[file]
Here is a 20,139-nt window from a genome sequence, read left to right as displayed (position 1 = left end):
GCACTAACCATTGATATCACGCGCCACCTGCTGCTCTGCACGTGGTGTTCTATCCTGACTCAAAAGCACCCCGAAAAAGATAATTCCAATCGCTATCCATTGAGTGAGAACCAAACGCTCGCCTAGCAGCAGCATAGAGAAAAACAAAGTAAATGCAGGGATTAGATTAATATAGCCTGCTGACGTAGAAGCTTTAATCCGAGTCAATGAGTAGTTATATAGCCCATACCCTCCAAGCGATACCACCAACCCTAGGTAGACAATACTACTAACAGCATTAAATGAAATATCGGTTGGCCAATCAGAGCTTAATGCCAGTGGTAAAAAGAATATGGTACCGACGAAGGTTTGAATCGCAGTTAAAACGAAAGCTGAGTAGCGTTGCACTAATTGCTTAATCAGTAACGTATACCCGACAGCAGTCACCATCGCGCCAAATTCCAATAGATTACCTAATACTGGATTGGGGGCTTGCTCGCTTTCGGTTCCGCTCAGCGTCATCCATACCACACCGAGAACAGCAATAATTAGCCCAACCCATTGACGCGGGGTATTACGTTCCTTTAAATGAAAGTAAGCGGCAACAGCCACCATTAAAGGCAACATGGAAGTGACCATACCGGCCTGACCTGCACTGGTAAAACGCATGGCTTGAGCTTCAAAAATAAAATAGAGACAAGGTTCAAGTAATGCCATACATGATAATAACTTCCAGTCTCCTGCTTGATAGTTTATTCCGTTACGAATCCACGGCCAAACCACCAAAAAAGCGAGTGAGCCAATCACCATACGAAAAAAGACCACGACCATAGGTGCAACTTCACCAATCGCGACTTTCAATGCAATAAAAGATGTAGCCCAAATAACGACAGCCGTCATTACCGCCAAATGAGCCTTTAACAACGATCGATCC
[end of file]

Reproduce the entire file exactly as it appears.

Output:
Here is a 20,139-nt window from a genome sequence, read left to right as displayed (position 1 = left end):
GCACTAACCATTGATATCACGCGCCACCTGCTGCTCTGCACGTGGTGTTCTATCCTGACTCAAAAGCACCCCGAAAAAGATAATTCCAATCGCTATCCATTGAGTGAGAACCAAACGCTCGCCTAGCAGCAGCATAGAGAAAAACAAAGTAAATGCAGGGATTAGATTAATATAGCCTGCTGACGTAGAAGCTTTAATCCGAGTCAATGAGTAGTTATATAGCCCATACCCTCCAAGCGATACCACCAACCCTAGGTAGACAATACTACTAACAGCATTAAATGAAATATCGGTTGGCCAATCAGAGCTTAATGCCAGTGGTAAAAAGAATATGGTACCGACGAAGGTTTGAATCGCAGTTAAAACGAAAGCTGAGTAGCGTTGCACTAATTGCTTAATCAGTAACGTATACCCGACAGCAGTCACCATCGCGCCAAATTCCAATAGATTACCTAATACTGGATTGGGGGCTTGCTCGCTTTCGGTTCCGCTCAGCGTCATCCATACCACACCGAGAACAGCAATAATTAGCCCAACCCATTGACGCGGGGTATTACGTTCCTTTAAATGAAAGTAAGCGGCAACAGCCACCATTAAAGGCAACATGGAAGTGACCATACCGGCCTGACCTGCACTGGTAAAACGCATGGCTTGAGCTTCAAAAATAAAATAGAGACAAGGTTCAAGTAATGCCATACATGATAATAACTTCCAGTCTCCTGCTTGATAGTTTATTCCGTTACGAATCCACGGCCAAACCACCAAAAAAGCGAGTGAGCCAATCACCATACGAAAAAAGACCACGACCATAGGTGCAACTTCACCAATCGCGACTTTCAATGCAATAAAAGATGTAGCCCAAATAACGACAGCCGTCATTACCGCCAAATGAGCCTTTAACAACGATCGATCC